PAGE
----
Prairie Trail Logo

Views from the Prairie

December 09

Possible Technology Cusp 350

Every time a new computer technology comes into being, it starts by being used by specialists, then by people playing games, and then serious applications start to show up. Each time, the new technology was derided as a "toy" by those who were working with the previous technology. For example, the operating system Unix was started as a way to play a game. Over time, each new technology reaches a "cusp" where it changes from being a fun technology into something that most people will use.

We are approaching that point with smart cell phone technology. Cell phone technology has been used for specialized uses such as POS terminals, but cell phones have not had a standardized operating system nor were they easy for other people to put their own applications on.

That is changing with both the Apple iPhone and the new Droid phone. Both use standard operating systems and languages. Apple has greatly benefited from all the people putting their own applications on the iPhone. What has kept the iPhone from being used as a general purpose device has been the lack of input. There are now rumors that Apple is changing that (specifically, there is a rumor that Apple is putting a card reader on it to run credit card transactions). The Droid has both USB and Bluetooth that while officially they don't support input, there are lots of people hacking that device to provide full keyboards and interfaces to many other devices.

Where this is going is that we will soon have a fairly low cost device that can be used in retail and industrial applications. Certainly, mobile data collection is going to be made a lot easier. Since there are lots of people programming these devices, the cost of trying a new idea is going to be a lot lower than with the current equipment.

This won't affect the banks nor the terminal manufacturers who sell mostly to banks. Instead, it will be an opportunity for many entrepreneurs to jump into the services market with new ideas based on a low total cost of entry.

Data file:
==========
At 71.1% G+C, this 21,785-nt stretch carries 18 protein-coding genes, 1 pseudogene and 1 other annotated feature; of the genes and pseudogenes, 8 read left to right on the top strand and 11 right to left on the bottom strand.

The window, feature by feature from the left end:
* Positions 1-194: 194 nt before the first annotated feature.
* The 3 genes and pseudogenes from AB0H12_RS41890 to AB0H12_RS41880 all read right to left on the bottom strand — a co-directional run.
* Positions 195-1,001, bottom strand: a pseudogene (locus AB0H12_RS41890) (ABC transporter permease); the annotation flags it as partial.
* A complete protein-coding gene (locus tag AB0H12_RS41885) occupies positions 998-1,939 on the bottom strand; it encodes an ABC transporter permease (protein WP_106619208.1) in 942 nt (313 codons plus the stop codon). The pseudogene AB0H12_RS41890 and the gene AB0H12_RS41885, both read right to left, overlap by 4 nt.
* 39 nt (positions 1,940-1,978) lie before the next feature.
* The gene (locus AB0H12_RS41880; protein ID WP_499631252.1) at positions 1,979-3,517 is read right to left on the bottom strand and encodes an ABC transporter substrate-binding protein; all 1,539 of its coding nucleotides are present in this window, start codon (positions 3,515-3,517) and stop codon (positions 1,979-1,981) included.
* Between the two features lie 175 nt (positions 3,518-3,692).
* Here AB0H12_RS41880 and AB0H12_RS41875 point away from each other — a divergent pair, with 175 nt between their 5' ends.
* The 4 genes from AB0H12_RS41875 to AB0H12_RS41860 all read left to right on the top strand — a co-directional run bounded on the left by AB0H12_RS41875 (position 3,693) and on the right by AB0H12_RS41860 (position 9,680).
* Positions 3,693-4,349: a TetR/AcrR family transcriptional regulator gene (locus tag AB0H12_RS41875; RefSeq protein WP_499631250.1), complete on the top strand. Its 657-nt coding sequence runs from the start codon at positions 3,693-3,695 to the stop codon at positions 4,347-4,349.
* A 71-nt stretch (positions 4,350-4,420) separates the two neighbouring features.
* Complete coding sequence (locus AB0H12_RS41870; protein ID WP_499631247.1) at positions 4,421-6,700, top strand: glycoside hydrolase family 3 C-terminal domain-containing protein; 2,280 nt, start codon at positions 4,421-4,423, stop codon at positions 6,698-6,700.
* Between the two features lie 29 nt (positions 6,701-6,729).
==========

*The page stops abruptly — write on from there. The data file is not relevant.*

How to destroy a company

The recent book, How the Mighty Fail, points out that the starting point for the destruction of a great company is not usually something from the outside, but a change in attitude. The starting point is something that the author calls, "Hubris".

Attitude is the key to a company's future. We are told to hire for attitude. We do well to fire for attitude. But the key attitude that we would do well to fire for is one that very few companies actually check for. The attitude that we can't fail is the one attitude that destroys more companies than any other.

When someone has the attitude that they can't fail, then they miss the signs that they are making mistakes. Similarly, bosses that can't fail do not see when their employees are cutting the wrong corners to make the numbers come out correct. Take Enron for example. Up to his death, Ken Lay (former chairman of Enron) stated that he had done nothing wrong and stated that he had acted with total integrity. He didn't think that he could fail and thus, totally missed what brought down the company.

Won't or Can't?

Many a boss likes to hear that the employee won't fail. The attitude that the employee will do all in their power to succeed is music to a boss' ears. However, there is a subtle difference between "I will do all I can to not fail" and "I can't fail." That difference is key to knowing when the attitude will be good for the company or fatal.


This newsletter is posted here as well as sent via mail and email. If you wish to receive updates, please sign up above.

Prior Years

  1. 2008